Take a look at past disciplinary actions and see how they relate to your documented procedures. Then, look at procedures that aren’t related and determine what policies you need to enforce them. Finally, look at exception cases that aren’t covered by your procedures, and determine if they need policies. If so, write procedures to accompany them.

Formulating policies and procedures
Assume you’re a manager of a software development division that has no formal policies in place. In the past, you’ve spoken to developer John Doe about his lack of productivity. You’ve created a procedural guide that outlines how, where, and to whom he’s expected to turn in his work. First, you should update the procedure to cover any crisis situations: “If a deadline is going to be missed, notice should be delivered to the project lead detailing why work won’t be completed, what work will be missed, and when it can be expected so that adjustments can be made to scheduling documents.” Next, you need a policy that dictates the penalties for not following the procedure: “Undocumented missed deadlines will be noted in the responsible employee’s employment file and will result in revocation of telecommute privileges.”

Look at your procedures, and ask yourself what happens if something doesn’t get done. Let’s say you have a procedure that dictates that only the lead programmer can move code to the production server. No one has ever violated this procedure, but the effects could be disastrous if someone did. This procedure warrants a policy; for example: “Unauthorized migrations to the production server will result in a loss of access privileges.”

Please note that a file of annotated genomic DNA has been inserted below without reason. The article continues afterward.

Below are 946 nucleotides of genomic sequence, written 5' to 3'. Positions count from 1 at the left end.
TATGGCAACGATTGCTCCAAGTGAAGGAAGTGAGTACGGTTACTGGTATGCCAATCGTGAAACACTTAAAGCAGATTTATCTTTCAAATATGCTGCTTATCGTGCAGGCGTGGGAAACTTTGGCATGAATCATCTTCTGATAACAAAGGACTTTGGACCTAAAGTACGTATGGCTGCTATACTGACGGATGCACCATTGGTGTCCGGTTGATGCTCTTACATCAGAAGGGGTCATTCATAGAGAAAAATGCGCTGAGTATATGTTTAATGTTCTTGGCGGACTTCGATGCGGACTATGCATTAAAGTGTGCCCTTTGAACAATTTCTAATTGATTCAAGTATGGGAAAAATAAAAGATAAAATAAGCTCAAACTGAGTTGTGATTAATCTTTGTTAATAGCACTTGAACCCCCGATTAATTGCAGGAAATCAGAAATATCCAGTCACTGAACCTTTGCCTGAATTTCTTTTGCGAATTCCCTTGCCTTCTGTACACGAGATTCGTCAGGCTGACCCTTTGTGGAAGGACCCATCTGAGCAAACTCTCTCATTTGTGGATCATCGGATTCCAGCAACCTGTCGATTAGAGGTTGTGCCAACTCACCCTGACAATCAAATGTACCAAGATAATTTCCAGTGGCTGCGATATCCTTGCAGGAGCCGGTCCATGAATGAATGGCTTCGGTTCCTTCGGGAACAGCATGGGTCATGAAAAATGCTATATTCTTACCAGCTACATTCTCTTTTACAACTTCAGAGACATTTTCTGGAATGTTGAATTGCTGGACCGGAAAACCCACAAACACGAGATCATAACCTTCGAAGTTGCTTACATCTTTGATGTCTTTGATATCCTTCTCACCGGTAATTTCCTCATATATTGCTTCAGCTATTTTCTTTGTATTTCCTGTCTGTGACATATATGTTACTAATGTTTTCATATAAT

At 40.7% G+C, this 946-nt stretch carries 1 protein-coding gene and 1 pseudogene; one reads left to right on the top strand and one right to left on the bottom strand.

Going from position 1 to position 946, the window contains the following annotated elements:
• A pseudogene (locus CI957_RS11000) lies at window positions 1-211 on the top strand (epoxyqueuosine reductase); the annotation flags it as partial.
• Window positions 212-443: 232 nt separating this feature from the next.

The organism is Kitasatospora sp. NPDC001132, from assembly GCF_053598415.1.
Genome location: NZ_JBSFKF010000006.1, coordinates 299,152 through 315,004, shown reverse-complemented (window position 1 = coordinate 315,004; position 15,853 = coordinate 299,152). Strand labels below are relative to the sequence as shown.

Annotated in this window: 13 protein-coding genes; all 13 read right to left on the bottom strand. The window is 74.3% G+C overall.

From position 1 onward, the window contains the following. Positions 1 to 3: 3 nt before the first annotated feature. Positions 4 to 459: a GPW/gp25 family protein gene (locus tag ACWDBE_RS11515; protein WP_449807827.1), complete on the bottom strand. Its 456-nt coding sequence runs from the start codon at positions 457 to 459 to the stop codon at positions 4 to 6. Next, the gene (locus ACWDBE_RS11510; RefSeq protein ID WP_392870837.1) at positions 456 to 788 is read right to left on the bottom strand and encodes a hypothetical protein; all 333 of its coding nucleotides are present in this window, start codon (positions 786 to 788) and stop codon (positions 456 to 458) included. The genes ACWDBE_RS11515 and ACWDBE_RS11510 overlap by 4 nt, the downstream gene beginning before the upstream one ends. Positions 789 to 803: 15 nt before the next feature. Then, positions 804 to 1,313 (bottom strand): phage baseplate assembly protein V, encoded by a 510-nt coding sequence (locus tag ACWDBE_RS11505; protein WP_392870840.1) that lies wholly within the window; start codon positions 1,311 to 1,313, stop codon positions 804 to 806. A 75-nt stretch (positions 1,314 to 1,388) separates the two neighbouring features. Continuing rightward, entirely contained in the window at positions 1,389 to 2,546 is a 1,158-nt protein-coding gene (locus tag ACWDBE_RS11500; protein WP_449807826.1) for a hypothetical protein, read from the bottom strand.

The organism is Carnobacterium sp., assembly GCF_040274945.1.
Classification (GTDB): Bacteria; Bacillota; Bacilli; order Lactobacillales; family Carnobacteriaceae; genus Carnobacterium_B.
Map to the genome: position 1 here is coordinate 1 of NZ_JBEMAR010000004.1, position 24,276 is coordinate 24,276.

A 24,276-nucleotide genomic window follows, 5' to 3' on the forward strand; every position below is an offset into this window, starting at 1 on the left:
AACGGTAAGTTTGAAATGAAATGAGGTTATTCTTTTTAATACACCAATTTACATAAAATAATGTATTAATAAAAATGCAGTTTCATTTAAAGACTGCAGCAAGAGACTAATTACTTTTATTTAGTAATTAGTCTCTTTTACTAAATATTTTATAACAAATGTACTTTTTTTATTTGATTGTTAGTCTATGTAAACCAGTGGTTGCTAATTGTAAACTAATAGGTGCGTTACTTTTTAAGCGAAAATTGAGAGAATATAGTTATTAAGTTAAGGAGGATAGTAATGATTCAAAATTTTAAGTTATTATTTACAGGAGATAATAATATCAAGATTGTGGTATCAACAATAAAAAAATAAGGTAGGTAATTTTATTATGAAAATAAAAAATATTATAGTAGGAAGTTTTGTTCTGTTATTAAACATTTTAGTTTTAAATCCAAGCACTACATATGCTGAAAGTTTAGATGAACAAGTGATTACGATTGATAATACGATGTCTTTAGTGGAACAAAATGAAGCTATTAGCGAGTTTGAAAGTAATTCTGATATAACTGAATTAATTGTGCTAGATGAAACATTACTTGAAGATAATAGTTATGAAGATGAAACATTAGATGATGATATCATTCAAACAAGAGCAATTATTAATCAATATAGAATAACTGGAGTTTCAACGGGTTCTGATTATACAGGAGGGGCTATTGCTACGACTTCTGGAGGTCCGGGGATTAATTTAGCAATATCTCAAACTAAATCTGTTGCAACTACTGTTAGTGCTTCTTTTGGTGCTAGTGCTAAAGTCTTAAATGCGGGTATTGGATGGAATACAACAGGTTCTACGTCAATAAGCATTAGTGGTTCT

You must be careful not to thwart honest attempts to get work done. For example, suppose an employee needs access to the production server to do his job. Violating the unauthorized access policy could cost him his access privileges or even his job. In this case, procedure dictates that the employee merely needs to get the authorization he needs.

Finally, some policies may have no accompanying procedural outline. For example, you might want a policy outlining how employees obtain permission to work from home. In actuality, this process should be covered in your procedures—“To request working from home, e-mail your manager at least three days in advance”—and be accompanied by a policy that governs use of that procedure: “Employees may work from home four days per month, upon manager approval.”

Reactive policy is too late
With all the issues a manager faces, creating policies and procedures may not get the attention it deserves. Waiting until after an employee does something inappropriate to create a policy governing the action is not only unfair; it’s also an ineffective way to manage your team. Policies should cover procedures that can affect the team, the department, or the company. Not every procedure requires a policy; however, every policy should have a procedure that outlines how the policy can be upheld, and it should be put in place before it’s needed.

It’s easy to go to extremes with operational guidelines, but you must consider the potential risks and dangers to your department when policies and procedures aren’t followed. You should try to avoid being heavy-handed with your policies, but having a solid resource available to both you and your employees helps you manage expectations and protect everyone’s interests.